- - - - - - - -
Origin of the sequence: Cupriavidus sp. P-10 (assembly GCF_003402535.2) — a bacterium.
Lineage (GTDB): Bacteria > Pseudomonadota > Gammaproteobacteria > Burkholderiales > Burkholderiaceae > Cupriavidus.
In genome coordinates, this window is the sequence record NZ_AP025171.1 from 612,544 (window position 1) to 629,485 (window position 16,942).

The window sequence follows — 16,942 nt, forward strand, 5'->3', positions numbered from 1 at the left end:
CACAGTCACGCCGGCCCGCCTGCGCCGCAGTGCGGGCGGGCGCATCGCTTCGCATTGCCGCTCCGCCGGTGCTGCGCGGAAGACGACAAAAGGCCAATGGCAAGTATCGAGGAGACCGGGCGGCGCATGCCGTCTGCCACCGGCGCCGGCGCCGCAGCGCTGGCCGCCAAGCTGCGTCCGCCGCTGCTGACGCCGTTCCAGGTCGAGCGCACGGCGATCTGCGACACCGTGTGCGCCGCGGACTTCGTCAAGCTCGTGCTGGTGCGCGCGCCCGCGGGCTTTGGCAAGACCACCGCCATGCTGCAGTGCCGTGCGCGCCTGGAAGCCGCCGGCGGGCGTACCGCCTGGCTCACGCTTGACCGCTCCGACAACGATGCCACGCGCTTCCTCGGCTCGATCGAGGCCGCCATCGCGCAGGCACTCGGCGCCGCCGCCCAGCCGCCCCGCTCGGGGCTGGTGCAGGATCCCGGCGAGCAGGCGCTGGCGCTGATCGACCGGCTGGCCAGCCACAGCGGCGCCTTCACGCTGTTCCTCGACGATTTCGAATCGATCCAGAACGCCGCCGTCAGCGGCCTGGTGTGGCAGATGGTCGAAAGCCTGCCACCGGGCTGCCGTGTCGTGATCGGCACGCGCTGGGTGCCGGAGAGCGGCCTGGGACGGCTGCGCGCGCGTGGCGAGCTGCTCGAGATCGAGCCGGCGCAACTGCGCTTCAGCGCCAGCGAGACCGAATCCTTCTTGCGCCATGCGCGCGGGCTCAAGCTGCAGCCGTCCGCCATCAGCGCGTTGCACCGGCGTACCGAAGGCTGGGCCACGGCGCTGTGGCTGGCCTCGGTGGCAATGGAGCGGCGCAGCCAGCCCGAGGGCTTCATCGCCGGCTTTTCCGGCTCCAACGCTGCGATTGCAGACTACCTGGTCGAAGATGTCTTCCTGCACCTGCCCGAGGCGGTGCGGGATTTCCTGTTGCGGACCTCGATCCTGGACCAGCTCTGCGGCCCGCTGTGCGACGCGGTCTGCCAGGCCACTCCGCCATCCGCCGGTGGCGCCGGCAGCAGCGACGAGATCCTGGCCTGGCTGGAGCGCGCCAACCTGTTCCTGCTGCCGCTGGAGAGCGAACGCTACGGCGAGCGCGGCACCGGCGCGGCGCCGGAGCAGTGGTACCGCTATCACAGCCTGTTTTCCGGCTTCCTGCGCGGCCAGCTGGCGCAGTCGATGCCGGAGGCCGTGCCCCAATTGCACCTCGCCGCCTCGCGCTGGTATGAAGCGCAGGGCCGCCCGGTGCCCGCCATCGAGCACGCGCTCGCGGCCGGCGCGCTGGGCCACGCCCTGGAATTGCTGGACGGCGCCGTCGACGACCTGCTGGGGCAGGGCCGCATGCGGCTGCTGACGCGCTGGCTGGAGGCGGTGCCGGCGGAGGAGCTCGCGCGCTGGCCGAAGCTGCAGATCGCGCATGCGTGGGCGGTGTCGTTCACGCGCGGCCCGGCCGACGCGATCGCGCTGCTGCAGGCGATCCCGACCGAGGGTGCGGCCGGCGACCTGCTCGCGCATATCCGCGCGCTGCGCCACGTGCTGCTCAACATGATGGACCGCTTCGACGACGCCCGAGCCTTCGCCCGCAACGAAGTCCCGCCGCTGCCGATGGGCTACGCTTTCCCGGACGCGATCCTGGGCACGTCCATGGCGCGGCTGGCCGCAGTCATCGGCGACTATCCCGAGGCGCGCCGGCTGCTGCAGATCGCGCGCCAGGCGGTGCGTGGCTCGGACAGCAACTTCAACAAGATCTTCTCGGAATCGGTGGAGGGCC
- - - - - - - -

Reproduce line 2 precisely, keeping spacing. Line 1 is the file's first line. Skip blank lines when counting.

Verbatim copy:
Lineage (GTDB): Bacteria > Pseudomonadota > Gammaproteobacteria > Burkholderiales > Burkholderiaceae > Cupriavidus.